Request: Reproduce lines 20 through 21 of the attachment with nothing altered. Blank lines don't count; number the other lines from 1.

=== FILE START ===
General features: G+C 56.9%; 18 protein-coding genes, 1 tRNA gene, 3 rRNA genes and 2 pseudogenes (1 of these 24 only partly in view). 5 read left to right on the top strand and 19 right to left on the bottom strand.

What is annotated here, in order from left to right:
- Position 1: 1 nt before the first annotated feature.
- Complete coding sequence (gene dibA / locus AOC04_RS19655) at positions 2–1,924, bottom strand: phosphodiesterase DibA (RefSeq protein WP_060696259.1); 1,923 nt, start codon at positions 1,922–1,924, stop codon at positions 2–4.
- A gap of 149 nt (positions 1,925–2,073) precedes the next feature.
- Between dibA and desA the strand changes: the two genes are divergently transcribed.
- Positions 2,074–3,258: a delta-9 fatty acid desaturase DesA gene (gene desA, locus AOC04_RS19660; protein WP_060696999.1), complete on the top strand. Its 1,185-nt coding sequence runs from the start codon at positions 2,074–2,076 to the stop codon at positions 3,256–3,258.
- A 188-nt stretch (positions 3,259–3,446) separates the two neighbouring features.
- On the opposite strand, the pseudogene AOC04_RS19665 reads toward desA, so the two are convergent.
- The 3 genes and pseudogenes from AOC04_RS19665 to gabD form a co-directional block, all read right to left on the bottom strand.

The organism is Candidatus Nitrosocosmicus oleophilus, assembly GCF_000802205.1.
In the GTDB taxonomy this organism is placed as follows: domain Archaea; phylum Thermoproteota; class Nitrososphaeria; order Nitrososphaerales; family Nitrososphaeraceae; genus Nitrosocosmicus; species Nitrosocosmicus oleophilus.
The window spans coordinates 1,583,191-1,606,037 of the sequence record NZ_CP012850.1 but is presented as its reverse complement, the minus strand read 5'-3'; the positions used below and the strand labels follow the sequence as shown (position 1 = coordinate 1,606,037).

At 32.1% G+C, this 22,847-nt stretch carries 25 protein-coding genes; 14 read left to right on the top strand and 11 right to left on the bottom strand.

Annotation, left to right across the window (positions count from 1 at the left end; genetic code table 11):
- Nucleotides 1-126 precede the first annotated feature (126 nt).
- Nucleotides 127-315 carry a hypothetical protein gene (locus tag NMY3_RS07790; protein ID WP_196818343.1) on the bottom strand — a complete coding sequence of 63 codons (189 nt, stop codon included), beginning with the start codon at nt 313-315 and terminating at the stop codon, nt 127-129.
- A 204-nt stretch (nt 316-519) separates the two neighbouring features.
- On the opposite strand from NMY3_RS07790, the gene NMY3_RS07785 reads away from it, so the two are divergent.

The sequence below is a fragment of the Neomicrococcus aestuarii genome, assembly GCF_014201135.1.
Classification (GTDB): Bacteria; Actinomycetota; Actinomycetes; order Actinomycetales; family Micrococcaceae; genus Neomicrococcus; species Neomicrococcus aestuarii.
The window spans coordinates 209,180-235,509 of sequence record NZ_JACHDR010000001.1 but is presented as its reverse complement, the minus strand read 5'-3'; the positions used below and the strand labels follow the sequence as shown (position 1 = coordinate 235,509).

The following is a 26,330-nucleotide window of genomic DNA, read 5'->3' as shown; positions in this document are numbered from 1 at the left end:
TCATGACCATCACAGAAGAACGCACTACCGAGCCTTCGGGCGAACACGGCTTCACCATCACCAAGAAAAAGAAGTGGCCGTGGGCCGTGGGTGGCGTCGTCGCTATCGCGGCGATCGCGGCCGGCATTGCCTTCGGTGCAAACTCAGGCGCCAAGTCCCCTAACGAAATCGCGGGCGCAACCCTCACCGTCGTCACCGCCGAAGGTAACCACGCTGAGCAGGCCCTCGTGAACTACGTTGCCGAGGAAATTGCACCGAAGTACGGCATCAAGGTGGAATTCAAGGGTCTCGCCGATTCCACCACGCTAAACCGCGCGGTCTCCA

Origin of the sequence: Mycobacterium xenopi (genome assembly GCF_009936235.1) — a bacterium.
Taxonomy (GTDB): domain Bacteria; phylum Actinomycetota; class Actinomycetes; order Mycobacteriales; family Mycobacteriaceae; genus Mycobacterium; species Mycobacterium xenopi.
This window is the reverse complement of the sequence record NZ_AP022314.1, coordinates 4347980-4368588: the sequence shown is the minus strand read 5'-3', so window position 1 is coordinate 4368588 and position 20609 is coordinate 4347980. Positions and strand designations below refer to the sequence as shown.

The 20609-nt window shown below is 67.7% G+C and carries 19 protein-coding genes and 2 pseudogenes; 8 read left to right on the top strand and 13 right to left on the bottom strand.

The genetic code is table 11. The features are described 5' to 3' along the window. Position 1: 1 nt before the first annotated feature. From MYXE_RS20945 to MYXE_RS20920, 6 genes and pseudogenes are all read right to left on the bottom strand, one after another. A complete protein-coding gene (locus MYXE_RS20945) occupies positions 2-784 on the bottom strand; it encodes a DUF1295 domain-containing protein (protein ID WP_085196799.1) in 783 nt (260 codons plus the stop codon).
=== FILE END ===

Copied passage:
The sequence below is a fragment of the Neomicrococcus aestuarii genome, assembly GCF_014201135.1.
Classification (GTDB): Bacteria; Actinomycetota; Actinomycetes; order Actinomycetales; family Micrococcaceae; genus Neomicrococcus; species Neomicrococcus aestuarii.